Praying in Your Small Group - Part 2

Last week we began a series of articles on group prayer.  This week we continue this teaching with some discussion about formats and methods of prayer in your group.  Idea: Consider using a different one of these models each time your group meets...variety in your prayer time will raise interest and expose people to the understanding that there is no one "right way" to pray.

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Group Prayer

Most prayer group activities are done in a ring or circle. It's the most natural formation to take : each one faces most of the others, looking them in the face. It is a visible oneness (the ring) with visible parts (each person). It becomes even more so when the hands are linked, since the people next to you in a ring, the two folks you're least likely to be looking at, are the ones drawn to you by touch. Some see something mystical about the ring/circle, but its 'magic' is really simple human togetherness -- unity. God takes that and blesses it, since it's what God hopes to create between us. That is what makes prayers powerful.

The procedure that most people find most natural is to stand together in a ring, and have each person share for however long is needed, then going to the next person in the ring, until done. If hands are linked, one person can pass their turn on to the next simply by squeezing the next person's hand or softly saying something. Another common way is for each to share freely, in no particular order, waiting until the person speaking is done. Those who have experience in leading groups say that these are fine ways to begin, but it tends to become a rut, or concentration spans lapse. It helps to move from one procedure of prayer to another. For example :

Sentence prayers : each person, one at a time, offers a brief specific concern, praise, or thanks to God, ending with "Amen" or some other refrain. No explaining it, just saying it and leaving it. (Allow those who don't want to share to say just "Amen" so it passes on to the next person.)

Silent intercessions : The leader reads a general concern, and is then silent. Time is then taken to silently pray for specific people, actions, and ministries involved with that general concern. Then, after a while, the leader speaks a word of the Bible relating to that concern, and a brief prayer on it.

Basket of prayer : each person writes just one concern that is most on their heart, onto a slip of paper. The papers are gathered in a basket, and the group prays over them. This can be done by reading each one or leaving them unread all together in the basket.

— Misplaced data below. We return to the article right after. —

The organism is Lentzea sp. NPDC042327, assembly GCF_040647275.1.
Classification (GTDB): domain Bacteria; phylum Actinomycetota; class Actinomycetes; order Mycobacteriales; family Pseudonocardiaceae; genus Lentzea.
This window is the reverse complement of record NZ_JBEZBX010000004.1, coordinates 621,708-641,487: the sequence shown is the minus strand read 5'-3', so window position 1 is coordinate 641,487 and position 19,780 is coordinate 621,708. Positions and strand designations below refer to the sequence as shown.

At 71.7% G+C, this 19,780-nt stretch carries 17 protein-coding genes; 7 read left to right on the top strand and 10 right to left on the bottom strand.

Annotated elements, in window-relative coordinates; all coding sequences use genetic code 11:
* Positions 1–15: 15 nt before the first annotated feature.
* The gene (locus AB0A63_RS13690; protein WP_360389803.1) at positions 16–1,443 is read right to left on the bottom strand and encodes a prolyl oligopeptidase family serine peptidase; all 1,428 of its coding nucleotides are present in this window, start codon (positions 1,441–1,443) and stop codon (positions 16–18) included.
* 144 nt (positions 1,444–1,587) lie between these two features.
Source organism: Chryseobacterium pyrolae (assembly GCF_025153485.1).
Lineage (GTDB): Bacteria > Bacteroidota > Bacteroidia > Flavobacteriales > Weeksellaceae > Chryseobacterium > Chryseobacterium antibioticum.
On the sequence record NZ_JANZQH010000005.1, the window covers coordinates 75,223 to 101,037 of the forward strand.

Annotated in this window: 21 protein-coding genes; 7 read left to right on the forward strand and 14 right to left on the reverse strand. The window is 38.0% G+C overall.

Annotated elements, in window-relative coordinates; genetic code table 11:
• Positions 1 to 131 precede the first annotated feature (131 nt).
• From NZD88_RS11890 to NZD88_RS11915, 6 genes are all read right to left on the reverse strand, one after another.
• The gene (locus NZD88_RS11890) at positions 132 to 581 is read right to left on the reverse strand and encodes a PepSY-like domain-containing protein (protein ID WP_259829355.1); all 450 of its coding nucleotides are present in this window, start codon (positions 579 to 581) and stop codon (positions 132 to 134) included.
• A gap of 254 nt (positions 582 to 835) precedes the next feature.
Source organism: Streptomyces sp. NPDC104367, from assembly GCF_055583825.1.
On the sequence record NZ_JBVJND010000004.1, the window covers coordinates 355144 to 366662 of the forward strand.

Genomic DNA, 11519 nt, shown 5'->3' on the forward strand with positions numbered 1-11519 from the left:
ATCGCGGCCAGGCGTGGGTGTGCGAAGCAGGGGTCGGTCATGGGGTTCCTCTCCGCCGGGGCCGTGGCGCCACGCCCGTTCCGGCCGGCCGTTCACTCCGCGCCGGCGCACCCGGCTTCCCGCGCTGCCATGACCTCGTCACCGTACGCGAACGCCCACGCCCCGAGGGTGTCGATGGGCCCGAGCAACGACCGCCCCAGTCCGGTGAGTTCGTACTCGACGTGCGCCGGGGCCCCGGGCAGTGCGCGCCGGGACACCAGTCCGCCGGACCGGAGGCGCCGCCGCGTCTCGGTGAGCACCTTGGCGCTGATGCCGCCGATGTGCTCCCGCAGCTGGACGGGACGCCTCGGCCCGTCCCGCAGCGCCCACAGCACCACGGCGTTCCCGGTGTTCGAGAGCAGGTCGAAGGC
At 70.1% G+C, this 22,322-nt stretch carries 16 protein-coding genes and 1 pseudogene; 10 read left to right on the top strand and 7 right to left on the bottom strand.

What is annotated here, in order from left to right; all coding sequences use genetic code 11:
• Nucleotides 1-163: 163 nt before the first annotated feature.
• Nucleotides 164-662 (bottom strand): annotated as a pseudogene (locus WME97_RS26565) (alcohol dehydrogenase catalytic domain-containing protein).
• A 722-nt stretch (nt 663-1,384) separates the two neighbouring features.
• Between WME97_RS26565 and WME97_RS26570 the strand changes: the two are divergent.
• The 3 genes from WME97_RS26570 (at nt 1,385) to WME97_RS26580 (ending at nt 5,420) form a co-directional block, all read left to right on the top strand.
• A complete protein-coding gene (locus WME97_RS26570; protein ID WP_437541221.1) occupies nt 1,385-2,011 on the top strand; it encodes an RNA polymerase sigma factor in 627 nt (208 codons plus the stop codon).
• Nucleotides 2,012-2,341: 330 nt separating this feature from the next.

Prayer for witness : Each person in the group names one person that they most want to see turn to Christ. This would be someone from work, hobbies, family, or other non-religious activities, that they meet in the course of their daily lives. After each one is spoken, the group then prays for an opportunity for a Christian's witness to hit home.

Two-by-two : at the start, names are randomly drawn to be matched in pairs. The pairs then go to separate locations from the other pairs (like, say, one in the kitchen, another on the deck, another in the garden, etc.). The pair then takes time to minister, share, and pray with each other.

Echos : Someone speaks a phrase of Psalm or hymn or a very specific prayer. Then each person repeats the phrase, with short breaks in between each time it is spoken. This gives everyone time to think on the phrase, or to silently let it sink in, listening for some stirrings within.

Groups confessing : one approach is for a leader to talk briefly about a general kind or category of sin. All those present write onto slips of paper a few words of a specific instance where they committed that kind of sin. These are not to be read by anyone; this is between them and God. The papers are then gathered into a cooking container. All those present gather around it, and speak together a prayer of confession of being sorry for that kind of sin and expressing the determination to cease that sin. Then all take the container to a safe place indoors or outdoors, and then someone lights it, allowing it to burn completely to ash. (Have something to douse or smother it with in case of flare-up.) Once this is done, someone then says that these sins are forgiven due to Christ's work on the cross.

Strong personal needs : Sometimes, in a group setting, someone will be so hurt by life (or so moved by the group or its actions) that they will break down. Other times, composure will hold, but the need for prayer is acute and prayer is requested. Either way, see to it that the person is sitting down securely. (This sitting is known in some circles as the 'hot seat'.) Ask that person to start praying. Then bring the others present to gather around him/her, laying hands and praying until a sense of comfort about the matter comes over him/her, or that person brings it to an end.

Written responsory prayers : Those in liturgical churches know these from worship services. A petition is offered, then ended with a clear ending tag, like, "O Lord" or "in Jesus' name", followed by a standard response spoken by all, such as "hear our prayer" or "let it happen, Lord". Then the next written petition is spoken, and so on. (The tags and response can be much less mundane than that. But simple often works best.)


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Next Week: When You Pray Aloud